Prison Population of Muslims, Dalits, Tribals Remains Higher Than Their Number Outside: NCRB

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Representation image for jail

As in previous years, the number of convicts and undertials from marginalised groups is disproportionate to their population

Clarion India

NEW DELHI – The situation of the marginalised groups of Indian society, namely Muslims, Dalits and tribals, continues to be worse as far as the jail population is concerned.

The prison data for 2019 released by the National Crime Records Bureau (NCRB) also show that as in previous years, the number of convicts and undertials from these groups is disproportionate to their population.

NCRB, which comes under the Ministry of Home Affairs, brings out the “Prison Statistics India” that provides comprehensive statistical information on various aspects of prison administration in India.

The total population of Muslims in the country is 14.2%, but in jails,  16.6% of all convicts and 18.7% of all undertrials are Muslims. Similarly, 21.7% of all convicts and 21% of all undertrials are Dalits against 16.6% of their population, according to the 2011 census.

In the case of tribals, the gap was equally big. While the Scheduled Tribes made up 13.6% of the convict population, and 10.5% of all undertrials in jails, the Census put their numbers at 8.6% of the population.

Compared to the NCRB data from 2015, the Muslim proportion among undertrials fell in 2019, while rising slightly among convicts. In 2015, Muslims formed 20.9% of all undertrials in jails, and 15.8% of all convicts—compared to 18.7% and 16.6% in 2019.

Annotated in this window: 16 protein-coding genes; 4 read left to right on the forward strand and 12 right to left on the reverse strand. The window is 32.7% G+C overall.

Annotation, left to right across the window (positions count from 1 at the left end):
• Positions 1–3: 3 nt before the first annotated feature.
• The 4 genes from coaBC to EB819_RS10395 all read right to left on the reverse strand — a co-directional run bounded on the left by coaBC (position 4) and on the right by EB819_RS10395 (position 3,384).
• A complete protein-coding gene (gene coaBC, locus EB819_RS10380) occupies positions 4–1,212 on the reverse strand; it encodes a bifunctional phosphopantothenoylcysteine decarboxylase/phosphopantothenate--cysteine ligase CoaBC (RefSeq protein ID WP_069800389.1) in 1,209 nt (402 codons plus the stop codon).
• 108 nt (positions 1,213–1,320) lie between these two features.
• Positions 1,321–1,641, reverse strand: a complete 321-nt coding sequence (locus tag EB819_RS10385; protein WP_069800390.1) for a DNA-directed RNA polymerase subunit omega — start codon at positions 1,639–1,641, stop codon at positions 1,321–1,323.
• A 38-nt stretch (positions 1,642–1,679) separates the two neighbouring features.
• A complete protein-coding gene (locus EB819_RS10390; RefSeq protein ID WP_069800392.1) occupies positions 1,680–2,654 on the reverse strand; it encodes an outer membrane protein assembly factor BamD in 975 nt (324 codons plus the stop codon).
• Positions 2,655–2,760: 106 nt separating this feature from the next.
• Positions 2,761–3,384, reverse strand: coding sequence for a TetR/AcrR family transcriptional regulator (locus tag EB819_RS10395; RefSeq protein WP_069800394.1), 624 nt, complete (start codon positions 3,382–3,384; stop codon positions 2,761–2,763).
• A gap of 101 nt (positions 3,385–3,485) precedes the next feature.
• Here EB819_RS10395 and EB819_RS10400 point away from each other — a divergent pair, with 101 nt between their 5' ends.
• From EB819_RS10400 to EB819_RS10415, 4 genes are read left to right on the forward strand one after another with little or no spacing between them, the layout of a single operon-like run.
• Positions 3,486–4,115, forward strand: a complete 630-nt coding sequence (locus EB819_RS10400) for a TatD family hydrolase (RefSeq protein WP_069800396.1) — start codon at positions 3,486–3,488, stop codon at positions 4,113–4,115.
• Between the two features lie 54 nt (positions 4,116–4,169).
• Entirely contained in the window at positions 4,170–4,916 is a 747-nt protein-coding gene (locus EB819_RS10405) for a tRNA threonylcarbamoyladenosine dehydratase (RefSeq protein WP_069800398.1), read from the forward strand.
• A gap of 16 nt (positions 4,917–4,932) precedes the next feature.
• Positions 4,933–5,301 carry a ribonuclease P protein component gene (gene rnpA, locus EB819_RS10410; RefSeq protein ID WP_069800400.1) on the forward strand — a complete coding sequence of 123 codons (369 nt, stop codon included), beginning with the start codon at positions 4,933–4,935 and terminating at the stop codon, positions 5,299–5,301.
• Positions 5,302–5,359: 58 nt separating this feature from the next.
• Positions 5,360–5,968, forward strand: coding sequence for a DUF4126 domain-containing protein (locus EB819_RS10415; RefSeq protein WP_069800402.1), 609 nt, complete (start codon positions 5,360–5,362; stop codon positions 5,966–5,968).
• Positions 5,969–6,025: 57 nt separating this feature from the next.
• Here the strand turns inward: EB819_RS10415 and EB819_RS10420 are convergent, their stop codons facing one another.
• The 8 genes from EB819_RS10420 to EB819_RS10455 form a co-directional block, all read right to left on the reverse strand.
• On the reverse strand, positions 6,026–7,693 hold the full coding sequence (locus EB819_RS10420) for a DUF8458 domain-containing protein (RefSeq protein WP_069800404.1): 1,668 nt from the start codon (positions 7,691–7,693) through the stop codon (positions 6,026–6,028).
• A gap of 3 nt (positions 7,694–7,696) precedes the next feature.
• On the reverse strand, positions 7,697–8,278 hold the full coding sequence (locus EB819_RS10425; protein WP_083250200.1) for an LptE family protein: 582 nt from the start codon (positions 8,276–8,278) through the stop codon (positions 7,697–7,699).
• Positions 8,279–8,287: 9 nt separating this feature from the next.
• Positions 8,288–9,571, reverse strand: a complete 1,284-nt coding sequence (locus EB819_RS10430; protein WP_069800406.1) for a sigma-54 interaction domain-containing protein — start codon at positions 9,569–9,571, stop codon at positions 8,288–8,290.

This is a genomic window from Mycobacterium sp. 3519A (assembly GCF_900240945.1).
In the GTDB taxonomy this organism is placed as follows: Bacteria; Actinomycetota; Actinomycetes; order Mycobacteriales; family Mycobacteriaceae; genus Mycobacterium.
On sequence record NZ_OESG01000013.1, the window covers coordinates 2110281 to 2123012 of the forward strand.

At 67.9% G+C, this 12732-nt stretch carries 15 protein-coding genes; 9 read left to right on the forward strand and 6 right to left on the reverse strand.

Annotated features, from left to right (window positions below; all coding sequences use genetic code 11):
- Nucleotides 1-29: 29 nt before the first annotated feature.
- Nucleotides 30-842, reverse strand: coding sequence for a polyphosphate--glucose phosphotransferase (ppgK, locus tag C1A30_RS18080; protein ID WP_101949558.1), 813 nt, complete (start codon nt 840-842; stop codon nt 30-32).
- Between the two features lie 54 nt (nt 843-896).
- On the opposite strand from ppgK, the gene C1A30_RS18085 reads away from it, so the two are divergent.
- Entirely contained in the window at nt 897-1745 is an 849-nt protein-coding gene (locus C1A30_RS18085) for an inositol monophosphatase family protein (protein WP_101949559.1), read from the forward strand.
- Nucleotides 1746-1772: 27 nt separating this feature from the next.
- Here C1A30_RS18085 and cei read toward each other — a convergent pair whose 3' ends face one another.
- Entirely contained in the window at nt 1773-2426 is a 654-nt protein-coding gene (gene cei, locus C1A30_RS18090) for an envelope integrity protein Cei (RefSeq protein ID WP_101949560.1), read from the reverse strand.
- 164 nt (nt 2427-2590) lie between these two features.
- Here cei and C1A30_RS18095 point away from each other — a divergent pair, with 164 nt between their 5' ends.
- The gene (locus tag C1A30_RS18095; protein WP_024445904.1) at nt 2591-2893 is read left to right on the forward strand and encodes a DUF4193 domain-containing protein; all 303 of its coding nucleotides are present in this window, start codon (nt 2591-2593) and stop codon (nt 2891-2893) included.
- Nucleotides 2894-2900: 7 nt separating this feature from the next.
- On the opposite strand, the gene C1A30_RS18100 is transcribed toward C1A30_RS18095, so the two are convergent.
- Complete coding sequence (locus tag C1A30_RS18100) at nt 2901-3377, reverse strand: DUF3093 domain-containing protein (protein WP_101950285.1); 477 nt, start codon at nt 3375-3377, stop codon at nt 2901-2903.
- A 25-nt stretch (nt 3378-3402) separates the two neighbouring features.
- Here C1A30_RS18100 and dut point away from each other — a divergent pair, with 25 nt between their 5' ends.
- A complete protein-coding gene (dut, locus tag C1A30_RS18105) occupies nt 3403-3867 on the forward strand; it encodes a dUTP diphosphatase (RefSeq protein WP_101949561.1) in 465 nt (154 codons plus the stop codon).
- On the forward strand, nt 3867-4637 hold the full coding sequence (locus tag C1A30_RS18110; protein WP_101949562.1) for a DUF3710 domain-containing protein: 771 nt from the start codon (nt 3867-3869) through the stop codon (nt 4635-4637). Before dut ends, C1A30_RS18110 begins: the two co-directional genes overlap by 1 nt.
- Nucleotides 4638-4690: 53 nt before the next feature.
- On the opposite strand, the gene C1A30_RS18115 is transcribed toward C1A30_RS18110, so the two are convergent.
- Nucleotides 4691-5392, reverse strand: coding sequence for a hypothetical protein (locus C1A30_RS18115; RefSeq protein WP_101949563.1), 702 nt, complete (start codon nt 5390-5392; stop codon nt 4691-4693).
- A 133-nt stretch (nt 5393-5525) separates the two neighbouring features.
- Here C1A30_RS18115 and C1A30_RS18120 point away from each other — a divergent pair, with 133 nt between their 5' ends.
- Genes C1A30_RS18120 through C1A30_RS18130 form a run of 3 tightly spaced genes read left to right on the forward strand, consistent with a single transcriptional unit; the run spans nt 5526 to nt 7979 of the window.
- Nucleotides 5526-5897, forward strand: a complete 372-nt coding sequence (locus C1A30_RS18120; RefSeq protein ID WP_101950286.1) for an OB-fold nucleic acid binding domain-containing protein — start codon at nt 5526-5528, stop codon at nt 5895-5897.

However, for Dalits and tribals, the situation has not changed much over the past five years. Dalits formed around 21% of the convicts and undertrials in jails as per the 2015 NCRB data—almost the same as 2019. The tribal numbers have remained almost constant among convicts (13.7% in 2015, 13.6% last year), while falling among undertrials (12.4% in 2015 to 10.5% in 2019).

The NCRB prison data of 2015 had revealed that over 55 per cent of undertrials across the country were either Muslims, Dalits or tribals. The number was not proportional with their combined representation in the census, which is close to 39 per cent. Interestingly, the combined percentage of the convicts from these communities is 50.4 per cent–lower than the 55 per cent among the undertrials.

Likewise, 2018 data revealed that two-thirds of prisoners in Indian jails were Dalits, tribals and from Other Backward Classes (OBCs), 19% were Muslims and 66% of 4.66 lakh inmates were either illiterate or had not studied beyond Class X.

A comparison of data of last five years shows that the number of undertrials is ever-increasing among the groups which are not only religion- or caste-wise disadvantaged but also poor.

“The data show that our criminal justice system is not only tardy but also loaded against the poor. Those who can hire good lawyers get bail easily and also have a fair shot at justice. The poor also tend to get sucked into petty crimes for lack of economic opportunities,” Indian Express quoted former chief of Bureau of Police Research and Development N R Wasan as saying.

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